Occupational respiratory disease is the name for a collection of conditions of the respiratory system which can have occupational factors as risk factors for the particular disease. This includes acute, sub-acute and chronic diseases, which may be malignant, non-malignant or in infectious origin. However, many of these conditions can be caused by non-occupational factors, so deciding whether a particular type of respiratory disease should be considered as work-related is not always clear. In particular, this is often a problem in recognizing the work association for those conditions which are common in the community, e.g. asthma, or have a long latent period between work exposure and the development of the disease. In such situations, the relationship to work is often not recognised.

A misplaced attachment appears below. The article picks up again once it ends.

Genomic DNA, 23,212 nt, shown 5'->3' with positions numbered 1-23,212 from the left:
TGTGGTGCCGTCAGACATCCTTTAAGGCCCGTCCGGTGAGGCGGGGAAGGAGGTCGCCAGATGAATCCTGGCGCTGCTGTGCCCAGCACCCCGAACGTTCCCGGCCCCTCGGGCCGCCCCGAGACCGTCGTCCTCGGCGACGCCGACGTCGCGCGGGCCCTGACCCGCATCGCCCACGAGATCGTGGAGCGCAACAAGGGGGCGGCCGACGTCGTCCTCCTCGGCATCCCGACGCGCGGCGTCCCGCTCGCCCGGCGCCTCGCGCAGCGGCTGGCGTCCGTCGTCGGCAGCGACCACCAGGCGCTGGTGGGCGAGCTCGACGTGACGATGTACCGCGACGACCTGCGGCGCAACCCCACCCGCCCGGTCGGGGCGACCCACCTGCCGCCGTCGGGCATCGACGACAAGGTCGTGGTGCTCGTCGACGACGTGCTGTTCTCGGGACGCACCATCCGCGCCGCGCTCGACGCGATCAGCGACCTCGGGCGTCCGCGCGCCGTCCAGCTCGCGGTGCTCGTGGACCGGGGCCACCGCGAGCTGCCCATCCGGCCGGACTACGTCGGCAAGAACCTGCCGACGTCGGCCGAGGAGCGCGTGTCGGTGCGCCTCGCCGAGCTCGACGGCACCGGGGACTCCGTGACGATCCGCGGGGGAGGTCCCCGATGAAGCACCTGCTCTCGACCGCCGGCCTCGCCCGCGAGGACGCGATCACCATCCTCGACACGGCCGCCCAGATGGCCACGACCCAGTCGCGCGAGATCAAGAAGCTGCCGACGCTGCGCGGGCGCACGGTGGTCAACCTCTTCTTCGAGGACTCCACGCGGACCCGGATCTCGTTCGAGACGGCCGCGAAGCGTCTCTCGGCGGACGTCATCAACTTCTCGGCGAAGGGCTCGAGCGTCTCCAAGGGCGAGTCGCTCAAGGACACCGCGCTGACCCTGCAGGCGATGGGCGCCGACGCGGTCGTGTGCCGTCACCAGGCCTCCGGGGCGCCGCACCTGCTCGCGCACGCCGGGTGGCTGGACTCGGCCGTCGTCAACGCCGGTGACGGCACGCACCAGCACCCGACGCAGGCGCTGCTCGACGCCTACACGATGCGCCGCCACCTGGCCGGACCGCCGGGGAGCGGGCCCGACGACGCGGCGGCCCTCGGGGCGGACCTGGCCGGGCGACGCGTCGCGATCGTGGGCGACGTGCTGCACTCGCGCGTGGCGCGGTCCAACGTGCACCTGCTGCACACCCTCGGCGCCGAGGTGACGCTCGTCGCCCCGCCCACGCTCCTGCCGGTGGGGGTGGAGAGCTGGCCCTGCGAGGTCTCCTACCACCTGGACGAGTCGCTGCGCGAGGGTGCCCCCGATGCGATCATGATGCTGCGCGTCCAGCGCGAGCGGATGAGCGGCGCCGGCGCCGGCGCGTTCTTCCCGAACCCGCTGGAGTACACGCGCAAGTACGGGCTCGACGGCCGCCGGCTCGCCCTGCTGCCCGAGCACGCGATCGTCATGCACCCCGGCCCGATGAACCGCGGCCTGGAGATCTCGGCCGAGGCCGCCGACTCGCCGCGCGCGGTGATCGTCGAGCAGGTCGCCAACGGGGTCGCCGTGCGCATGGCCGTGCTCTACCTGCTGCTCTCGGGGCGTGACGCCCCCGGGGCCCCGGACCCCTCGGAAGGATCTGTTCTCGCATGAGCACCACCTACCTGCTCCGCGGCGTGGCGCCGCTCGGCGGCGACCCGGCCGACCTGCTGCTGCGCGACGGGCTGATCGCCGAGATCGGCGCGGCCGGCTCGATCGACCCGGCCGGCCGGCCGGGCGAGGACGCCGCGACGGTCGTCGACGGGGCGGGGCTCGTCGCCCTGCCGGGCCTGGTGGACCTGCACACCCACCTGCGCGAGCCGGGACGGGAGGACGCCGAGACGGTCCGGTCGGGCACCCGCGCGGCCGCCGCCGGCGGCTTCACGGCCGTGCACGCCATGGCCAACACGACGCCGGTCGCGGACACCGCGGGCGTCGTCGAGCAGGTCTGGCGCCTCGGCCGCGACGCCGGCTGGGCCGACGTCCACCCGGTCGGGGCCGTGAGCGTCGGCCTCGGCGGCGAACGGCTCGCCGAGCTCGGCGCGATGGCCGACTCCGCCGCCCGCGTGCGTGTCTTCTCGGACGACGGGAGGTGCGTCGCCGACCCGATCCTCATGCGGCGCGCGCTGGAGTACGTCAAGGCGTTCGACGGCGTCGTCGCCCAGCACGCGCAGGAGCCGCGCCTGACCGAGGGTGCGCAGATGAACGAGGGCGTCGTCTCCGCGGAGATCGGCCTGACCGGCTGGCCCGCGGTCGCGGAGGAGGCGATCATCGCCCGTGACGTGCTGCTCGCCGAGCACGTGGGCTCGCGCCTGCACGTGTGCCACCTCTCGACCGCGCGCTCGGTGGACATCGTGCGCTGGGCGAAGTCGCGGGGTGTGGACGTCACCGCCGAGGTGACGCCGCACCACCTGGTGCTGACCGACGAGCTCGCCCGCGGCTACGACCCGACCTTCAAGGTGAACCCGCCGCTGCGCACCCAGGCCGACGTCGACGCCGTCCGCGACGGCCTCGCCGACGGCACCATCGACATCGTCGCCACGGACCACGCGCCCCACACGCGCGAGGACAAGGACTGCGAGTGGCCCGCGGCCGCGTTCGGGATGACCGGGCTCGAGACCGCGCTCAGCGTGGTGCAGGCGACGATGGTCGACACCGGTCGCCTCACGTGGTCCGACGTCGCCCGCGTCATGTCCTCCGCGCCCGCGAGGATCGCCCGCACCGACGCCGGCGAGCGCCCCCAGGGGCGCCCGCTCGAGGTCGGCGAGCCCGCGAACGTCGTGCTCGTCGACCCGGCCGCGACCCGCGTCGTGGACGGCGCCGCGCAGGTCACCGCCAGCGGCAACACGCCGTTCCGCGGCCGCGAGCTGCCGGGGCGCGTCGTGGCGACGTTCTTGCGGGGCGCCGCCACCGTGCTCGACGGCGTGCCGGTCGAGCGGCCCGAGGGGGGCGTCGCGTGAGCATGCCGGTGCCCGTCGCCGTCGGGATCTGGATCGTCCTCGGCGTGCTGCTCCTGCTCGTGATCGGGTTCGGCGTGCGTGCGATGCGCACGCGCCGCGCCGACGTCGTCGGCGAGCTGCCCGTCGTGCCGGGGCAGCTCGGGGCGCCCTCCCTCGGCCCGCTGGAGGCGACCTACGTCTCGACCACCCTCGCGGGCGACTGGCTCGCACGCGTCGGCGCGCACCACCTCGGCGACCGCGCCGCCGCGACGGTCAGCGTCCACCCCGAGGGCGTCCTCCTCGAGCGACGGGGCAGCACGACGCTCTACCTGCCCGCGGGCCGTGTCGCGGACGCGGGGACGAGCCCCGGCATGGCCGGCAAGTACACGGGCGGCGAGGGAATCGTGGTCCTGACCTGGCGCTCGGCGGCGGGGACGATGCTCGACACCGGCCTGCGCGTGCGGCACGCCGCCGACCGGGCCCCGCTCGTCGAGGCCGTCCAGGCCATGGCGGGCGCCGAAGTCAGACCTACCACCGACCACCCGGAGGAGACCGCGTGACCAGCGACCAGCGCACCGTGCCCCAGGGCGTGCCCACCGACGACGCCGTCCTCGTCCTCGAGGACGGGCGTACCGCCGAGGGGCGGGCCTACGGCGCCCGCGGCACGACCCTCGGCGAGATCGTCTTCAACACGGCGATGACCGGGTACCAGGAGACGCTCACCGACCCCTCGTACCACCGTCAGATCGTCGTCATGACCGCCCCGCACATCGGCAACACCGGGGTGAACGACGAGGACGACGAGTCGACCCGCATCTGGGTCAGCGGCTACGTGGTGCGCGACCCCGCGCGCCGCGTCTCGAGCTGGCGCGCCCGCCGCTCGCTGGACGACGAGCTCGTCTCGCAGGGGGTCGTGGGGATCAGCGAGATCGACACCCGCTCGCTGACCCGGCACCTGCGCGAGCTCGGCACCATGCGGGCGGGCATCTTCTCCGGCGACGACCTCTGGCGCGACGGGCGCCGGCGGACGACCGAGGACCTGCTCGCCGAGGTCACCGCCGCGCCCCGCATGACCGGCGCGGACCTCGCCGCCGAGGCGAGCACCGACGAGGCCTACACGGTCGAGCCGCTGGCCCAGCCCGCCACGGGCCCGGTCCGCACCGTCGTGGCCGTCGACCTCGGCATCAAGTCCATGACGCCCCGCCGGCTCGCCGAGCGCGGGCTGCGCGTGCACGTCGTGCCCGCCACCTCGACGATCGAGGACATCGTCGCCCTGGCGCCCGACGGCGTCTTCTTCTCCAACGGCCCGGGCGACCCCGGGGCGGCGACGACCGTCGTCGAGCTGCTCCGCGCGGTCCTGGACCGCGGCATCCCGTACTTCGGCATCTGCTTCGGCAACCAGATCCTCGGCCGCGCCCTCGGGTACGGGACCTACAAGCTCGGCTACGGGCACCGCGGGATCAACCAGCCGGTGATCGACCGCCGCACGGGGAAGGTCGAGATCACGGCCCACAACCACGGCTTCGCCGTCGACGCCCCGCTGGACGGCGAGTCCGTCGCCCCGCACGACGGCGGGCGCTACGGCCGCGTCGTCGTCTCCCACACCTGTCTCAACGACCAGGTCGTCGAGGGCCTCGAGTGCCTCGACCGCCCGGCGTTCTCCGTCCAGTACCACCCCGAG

92% of the reported cases in Belgium included occupational asthma of an immunological type and 8% bronchial irritability. According to the opinion of the reporting physicians the diagnosis was considered certain in 39%, probable in 29% and possible in 32% of cases. On the basis of these notifications the mean annual incidence of occupational asthma is estimated as 23.5 cases per million workers (95% confidence interval 19.2-28.8). At the time of diagnosis 38% of patients had not applied for compensation. As occupational respiratory diseases can be difficult to identify and control, their prevention is likely to be more effective by implementing complementary actions such as education towards employers, workers, and physicians, research in order to identify new hazards